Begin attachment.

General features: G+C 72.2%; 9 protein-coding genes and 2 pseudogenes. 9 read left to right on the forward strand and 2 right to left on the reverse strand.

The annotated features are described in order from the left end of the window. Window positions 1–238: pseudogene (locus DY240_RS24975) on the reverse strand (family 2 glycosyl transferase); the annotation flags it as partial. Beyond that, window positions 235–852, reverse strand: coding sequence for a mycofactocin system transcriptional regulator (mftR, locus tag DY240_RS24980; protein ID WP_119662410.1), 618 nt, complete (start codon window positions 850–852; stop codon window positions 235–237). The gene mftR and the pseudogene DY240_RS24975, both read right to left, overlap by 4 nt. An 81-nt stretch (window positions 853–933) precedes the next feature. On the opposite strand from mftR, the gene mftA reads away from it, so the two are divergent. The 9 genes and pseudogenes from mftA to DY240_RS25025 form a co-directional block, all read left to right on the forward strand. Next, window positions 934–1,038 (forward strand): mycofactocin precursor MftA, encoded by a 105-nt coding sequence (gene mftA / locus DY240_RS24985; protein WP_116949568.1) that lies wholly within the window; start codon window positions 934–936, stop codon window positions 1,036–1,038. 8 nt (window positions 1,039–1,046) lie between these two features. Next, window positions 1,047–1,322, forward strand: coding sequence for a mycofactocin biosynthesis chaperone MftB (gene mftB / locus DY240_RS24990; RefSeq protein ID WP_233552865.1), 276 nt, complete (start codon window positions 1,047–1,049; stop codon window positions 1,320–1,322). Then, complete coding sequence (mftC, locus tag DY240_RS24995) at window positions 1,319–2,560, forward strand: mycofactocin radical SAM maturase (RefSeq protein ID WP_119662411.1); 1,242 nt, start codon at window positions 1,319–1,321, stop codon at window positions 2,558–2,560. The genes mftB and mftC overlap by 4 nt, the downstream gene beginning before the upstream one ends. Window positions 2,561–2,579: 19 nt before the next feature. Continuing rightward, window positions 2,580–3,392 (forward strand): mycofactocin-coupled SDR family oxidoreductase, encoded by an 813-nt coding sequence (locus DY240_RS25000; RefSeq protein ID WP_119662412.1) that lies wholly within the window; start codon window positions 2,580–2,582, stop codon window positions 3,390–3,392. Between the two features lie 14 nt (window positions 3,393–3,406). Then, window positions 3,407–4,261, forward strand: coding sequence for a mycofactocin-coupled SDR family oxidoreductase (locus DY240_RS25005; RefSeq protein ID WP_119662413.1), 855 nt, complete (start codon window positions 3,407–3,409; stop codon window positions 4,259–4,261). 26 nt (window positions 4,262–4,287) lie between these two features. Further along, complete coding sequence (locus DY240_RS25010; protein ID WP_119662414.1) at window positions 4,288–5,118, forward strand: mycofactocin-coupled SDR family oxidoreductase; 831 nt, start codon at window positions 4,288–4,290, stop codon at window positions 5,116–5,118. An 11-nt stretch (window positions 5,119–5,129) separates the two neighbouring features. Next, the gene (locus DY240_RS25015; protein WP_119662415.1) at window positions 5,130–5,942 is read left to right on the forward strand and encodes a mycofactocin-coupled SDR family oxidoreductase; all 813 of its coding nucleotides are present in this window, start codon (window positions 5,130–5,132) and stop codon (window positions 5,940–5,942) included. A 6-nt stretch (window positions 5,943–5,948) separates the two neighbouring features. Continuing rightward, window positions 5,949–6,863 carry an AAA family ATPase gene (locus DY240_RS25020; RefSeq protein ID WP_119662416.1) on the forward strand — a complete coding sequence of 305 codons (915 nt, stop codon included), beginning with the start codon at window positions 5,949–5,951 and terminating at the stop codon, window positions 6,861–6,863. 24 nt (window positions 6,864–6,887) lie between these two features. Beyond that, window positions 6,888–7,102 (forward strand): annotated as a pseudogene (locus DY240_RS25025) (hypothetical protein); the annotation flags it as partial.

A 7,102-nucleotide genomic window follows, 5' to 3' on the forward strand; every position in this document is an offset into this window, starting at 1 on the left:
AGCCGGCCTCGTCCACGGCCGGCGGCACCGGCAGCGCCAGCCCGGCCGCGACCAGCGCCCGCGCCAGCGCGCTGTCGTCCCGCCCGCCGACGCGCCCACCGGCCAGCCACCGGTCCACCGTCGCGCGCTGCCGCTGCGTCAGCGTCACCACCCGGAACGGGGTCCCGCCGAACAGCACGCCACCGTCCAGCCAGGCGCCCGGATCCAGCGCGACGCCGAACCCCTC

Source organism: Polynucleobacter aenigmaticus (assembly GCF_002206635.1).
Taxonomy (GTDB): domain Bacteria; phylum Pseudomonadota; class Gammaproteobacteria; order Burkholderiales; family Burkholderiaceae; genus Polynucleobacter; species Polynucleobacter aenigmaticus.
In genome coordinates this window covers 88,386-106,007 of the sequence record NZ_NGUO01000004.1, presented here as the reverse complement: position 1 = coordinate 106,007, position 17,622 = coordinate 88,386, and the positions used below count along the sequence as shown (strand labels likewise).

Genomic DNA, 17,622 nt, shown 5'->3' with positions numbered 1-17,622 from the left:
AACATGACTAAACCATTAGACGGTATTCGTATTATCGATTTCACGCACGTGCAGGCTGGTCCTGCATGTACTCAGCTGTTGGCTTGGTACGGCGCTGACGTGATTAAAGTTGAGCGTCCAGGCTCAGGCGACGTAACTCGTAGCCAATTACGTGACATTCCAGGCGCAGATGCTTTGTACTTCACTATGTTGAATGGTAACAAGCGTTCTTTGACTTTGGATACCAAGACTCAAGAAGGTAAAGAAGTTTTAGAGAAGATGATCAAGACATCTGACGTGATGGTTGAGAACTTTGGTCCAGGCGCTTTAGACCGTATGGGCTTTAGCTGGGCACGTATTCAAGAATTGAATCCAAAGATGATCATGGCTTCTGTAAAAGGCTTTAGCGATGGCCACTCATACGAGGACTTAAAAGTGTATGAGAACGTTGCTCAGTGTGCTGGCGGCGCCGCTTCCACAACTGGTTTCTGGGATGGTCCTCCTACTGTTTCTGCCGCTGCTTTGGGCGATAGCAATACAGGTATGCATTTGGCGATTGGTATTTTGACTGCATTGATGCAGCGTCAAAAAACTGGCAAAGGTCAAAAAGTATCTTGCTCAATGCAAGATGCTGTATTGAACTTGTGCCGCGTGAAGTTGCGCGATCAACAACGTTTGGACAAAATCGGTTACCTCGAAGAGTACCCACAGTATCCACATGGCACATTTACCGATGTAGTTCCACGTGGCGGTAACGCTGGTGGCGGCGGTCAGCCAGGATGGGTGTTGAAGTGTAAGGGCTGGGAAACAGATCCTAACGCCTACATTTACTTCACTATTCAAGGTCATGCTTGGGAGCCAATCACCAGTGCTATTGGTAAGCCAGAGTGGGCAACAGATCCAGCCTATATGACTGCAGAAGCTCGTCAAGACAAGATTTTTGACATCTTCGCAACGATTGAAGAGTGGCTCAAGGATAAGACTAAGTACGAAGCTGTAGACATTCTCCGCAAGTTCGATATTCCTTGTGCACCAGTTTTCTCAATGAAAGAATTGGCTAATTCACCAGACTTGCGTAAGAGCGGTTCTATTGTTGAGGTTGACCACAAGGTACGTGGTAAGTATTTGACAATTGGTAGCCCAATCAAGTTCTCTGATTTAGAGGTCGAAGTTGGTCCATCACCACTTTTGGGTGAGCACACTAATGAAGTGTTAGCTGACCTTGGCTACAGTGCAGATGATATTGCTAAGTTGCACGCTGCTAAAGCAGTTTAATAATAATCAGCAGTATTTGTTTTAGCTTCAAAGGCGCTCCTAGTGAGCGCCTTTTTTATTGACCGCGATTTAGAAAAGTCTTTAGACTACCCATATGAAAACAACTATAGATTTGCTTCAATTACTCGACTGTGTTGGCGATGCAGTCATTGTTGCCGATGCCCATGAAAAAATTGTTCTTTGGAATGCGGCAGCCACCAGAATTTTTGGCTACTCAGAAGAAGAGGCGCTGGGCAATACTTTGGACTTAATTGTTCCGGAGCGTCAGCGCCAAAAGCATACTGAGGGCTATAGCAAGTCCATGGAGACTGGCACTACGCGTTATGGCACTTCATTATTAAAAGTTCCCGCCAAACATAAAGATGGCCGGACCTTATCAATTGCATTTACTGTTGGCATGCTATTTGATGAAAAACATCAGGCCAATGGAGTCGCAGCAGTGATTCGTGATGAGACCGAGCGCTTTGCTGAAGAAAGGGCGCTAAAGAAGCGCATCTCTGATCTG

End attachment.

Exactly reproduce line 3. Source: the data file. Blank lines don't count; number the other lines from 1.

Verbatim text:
A 7,102-nucleotide genomic window follows, 5' to 3' on the forward strand; every position in this document is an offset into this window, starting at 1 on the left: